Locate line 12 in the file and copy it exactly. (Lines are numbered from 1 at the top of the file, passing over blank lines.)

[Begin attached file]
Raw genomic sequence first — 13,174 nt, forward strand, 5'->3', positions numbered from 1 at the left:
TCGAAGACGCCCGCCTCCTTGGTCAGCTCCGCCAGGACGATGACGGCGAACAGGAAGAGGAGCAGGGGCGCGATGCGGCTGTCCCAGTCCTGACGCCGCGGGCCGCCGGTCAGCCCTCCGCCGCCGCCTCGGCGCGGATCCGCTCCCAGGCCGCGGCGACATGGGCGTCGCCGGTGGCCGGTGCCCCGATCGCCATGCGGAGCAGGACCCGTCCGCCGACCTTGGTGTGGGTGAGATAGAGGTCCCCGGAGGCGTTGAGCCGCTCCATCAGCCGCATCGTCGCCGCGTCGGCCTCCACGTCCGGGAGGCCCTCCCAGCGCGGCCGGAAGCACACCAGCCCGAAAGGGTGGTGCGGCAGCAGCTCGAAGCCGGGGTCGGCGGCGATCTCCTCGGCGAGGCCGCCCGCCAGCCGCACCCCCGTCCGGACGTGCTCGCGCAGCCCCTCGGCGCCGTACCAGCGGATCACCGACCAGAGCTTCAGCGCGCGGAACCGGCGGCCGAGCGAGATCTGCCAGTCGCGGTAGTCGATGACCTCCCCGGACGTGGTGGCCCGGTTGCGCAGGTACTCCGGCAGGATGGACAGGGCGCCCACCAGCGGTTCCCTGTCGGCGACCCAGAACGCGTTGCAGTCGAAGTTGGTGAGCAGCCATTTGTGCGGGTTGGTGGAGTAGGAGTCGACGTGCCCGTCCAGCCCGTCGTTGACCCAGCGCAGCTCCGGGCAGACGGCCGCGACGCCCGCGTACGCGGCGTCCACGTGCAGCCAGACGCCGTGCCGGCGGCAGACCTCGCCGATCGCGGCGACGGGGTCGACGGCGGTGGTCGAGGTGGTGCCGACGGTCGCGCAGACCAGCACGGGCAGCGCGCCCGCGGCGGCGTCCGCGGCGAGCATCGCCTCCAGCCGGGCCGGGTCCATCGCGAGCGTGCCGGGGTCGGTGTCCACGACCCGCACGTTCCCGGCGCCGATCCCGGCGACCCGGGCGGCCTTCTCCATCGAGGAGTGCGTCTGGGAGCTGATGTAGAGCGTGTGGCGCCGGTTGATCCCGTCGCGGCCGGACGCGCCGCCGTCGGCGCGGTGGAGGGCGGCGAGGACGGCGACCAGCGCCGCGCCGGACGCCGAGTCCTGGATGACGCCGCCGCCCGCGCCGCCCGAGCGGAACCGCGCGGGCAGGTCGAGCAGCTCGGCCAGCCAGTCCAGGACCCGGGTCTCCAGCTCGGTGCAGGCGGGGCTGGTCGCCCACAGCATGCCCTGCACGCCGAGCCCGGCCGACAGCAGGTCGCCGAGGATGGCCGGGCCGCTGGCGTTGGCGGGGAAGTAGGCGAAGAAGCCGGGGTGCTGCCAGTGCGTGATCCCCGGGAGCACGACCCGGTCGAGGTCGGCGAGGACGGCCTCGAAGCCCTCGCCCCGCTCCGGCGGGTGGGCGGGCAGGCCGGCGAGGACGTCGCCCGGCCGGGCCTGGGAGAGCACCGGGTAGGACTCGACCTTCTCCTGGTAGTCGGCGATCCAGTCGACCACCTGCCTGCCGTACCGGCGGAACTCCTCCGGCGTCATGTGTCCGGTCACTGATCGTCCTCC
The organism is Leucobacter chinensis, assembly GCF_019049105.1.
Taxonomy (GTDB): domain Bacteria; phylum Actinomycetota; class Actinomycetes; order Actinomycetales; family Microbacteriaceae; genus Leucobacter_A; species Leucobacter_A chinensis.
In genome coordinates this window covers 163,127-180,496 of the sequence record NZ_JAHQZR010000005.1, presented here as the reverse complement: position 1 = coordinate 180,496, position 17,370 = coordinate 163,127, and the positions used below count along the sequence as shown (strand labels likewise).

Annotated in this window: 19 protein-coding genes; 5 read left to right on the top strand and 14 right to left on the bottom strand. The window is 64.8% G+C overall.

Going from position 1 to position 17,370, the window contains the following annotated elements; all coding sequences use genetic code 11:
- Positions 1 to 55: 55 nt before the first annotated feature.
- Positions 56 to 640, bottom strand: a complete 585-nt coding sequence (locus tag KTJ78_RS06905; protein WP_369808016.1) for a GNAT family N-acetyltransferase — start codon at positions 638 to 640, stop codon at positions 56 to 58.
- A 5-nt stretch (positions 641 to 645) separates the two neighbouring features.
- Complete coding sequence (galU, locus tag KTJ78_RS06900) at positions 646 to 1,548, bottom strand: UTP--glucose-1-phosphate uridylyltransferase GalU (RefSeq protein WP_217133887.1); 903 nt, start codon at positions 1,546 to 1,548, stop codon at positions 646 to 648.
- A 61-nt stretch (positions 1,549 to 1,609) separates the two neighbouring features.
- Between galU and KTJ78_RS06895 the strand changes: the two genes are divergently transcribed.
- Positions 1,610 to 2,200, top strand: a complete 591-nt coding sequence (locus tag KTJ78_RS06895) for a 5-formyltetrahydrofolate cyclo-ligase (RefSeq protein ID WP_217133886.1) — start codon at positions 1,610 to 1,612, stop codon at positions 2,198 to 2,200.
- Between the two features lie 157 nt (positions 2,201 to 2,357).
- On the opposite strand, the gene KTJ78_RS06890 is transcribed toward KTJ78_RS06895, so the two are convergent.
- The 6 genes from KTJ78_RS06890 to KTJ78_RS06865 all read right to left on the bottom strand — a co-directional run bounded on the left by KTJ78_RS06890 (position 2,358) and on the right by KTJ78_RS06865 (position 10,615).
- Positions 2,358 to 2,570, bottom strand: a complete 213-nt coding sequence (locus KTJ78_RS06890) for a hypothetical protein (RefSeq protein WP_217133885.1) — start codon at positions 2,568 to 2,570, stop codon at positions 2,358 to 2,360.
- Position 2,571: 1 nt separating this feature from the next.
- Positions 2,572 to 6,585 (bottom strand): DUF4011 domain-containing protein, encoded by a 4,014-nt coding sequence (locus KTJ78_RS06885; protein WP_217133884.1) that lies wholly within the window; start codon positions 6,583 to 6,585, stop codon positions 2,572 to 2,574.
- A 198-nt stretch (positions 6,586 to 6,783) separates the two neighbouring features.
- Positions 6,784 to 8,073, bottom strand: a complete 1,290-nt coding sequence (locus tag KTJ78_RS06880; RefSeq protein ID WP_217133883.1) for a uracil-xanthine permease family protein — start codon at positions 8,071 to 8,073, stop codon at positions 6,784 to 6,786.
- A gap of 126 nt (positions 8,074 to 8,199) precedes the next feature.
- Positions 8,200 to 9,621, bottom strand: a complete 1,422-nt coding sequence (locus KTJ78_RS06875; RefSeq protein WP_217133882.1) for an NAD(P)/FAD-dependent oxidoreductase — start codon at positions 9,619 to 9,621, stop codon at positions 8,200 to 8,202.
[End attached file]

- A 61-nt stretch (positions 1,549 to 1,609) separates the two neighbouring features.